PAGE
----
Film Noir returns to the Parkway for the next five Mondays. Take-Up Productions presents "Ready for Our Close-Up: 50 Years of L.A. Noir," offering five films that span from 1945 to 2005. The series will offer a much needed escape from the end of the season Oscar battles and holiday Hollywood hoopla. Replete with the Parkway's couches and cold beer, the series is not to be missed. All films will be screened from 35mm prints at the Parkway Theater. Tickets are $5 or you can buy a five film punch card for $20, good for any of Take-Up's presentations. (All reviews below are taken from Time Out.)
Monday, December 8, 7:30pm
Sunset Boulevard (1950) directed by Billy Wilder
One of Wilder's finest, and certainly the blackest of all Hollywood's scab-scratching accounts of itself, this establishes its relentless acidity in the opening scene by having the story related by a corpse floating face-down in a Hollywood swimming-pool. What follows in flashback is a tale of humiliation, exploitation, and dashed dreams, as a feckless, bankrupt screenwriter (Holden) pulls into a crumbling mansion in search of refuge from his creditors, and becomes inextricably entangled in the possessive web woven by a faded star of the silents (Swanson), who is high on hopes of a comeback and heading for outright insanity. The performances are suitably sordid, the direction precise, the camerawork appropriately noir, and the memorably sour script sounds bitter-sweet echoes of the Golden Age of Tinseltown (with has-beens Keaton, HB Warner and Anna Q Nilsson appearing in a brief card-game scene). It's all deliriously dark and nightmarish, its only shortcoming being its cynical lack of faith in humanity: only von Stroheim, superb as Swanson's devotedly watchful butler Max, manages to make us feel the tragedy on view.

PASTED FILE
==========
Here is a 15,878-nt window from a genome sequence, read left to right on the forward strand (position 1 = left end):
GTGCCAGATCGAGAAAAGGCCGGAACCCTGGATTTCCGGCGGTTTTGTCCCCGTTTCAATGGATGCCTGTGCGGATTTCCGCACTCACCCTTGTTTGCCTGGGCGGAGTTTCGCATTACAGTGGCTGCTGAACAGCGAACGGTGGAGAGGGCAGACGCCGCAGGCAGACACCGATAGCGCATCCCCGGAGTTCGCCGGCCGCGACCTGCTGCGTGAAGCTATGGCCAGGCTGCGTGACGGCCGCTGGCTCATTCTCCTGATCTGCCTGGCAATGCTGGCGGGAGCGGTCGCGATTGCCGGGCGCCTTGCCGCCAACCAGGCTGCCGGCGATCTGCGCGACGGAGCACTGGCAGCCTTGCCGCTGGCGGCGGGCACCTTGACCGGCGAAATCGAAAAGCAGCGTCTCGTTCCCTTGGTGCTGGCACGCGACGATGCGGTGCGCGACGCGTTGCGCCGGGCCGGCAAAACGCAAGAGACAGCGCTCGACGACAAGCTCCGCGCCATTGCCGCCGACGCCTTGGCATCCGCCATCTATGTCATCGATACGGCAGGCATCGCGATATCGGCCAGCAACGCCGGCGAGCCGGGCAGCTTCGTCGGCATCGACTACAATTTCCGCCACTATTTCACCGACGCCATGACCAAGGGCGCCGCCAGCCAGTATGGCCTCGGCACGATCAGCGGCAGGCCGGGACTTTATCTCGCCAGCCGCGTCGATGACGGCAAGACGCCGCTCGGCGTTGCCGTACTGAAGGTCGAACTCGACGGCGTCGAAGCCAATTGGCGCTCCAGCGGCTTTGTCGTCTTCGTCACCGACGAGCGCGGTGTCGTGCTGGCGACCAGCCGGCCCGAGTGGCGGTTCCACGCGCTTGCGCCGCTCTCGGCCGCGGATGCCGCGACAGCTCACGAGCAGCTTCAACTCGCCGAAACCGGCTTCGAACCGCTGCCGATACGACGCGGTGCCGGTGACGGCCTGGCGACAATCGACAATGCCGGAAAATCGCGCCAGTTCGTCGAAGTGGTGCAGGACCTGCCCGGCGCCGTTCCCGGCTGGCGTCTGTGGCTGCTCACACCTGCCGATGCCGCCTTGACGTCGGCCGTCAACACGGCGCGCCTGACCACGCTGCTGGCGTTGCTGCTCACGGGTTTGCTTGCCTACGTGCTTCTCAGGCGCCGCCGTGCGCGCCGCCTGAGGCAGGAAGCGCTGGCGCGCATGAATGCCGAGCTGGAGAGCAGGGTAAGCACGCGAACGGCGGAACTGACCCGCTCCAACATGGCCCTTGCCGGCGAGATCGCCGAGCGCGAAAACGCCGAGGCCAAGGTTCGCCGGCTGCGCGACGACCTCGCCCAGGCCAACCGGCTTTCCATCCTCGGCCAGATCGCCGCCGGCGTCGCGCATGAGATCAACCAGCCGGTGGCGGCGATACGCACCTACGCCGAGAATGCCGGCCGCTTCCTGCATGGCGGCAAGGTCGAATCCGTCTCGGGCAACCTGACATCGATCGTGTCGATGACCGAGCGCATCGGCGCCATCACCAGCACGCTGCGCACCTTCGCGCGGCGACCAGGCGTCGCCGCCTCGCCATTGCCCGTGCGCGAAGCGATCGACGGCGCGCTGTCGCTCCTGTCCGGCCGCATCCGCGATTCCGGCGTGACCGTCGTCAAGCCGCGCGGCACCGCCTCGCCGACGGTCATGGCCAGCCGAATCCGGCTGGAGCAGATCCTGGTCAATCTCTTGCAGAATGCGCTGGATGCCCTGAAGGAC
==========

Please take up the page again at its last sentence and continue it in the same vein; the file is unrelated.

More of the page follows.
Monday, December 15, 7:30pm
Mildred Pierce (1945) directed by
James Cain's novel of the treacherous life in Southern California that sets house-wife-turned waitress-turned-successful restauranteur (Crawford) against her own daughter (Blyth) in competition for the love of playboy Zachary Scott, is brought fastidiously and bleakly to life by Curtiz' direction, Ernest Haller's camerawork, and Anton Grot's magnificent sets. Told in flashback from the moment of Scott's murder, the film is a chilling demonstration of the fact that, in a patriarchal society, when a woman steps outside the home the end result may be disastrous.
Monday, December 22, 7:30pm
Chinatown (1974) directed by Roman Polanski
The hard-boiled private eye coolly strolls a few steps ahead of the audience. The slapstick detective gets everything wrong and then pratfalls first over the finish line anyway. Jake Gittes (Jack Nicholson) is neither - instead he's a hard-boiled private eye who gets everything wrong. Jake snaps tabloid-ready photos of an adulterous love nest that's no such thing. He spies a distressed young woman through a window and mistakes her for a hostage. He finds bifocals in a pond and calls them Exhibit A of marital murder, only the glasses don't belong to the victim and the wife hasn't killed anyone. Yet when he confronts ostensible black widow Evelyn Mulwray (Dunaway) with the spectacular evidence, the cigarette between his teeth lends his voice an authoritative Bogie hiss. Throughout, Gittes sexes up mediocre snooping with blithe arrogance and sarcastic machismo. It's the actor's default mode, sure, but in 1974 it hadn't yet calcified into Schtickolson, and in 1974 a director (Polanski), a screenwriter (Towne) and a producer (Evans) could decide to beat a genre senseless and dump it in the wilds of Greek tragedy. 'You see, Mr Gits,' depravity incarnate Noah Cross (Huston) famously explains, 'most people never have to face the fact that, at the right time and the right place, they're capable of anything.' As is Chinatown. The last gunshot here is the sound of the gate slamming on the Paramount lot of Evans' halcyon reign, and as the camera rears back to catch Jake's expression, the dolly lists and shivers - an almost imperceptible sob of grief and recognition, but not a tear is shed.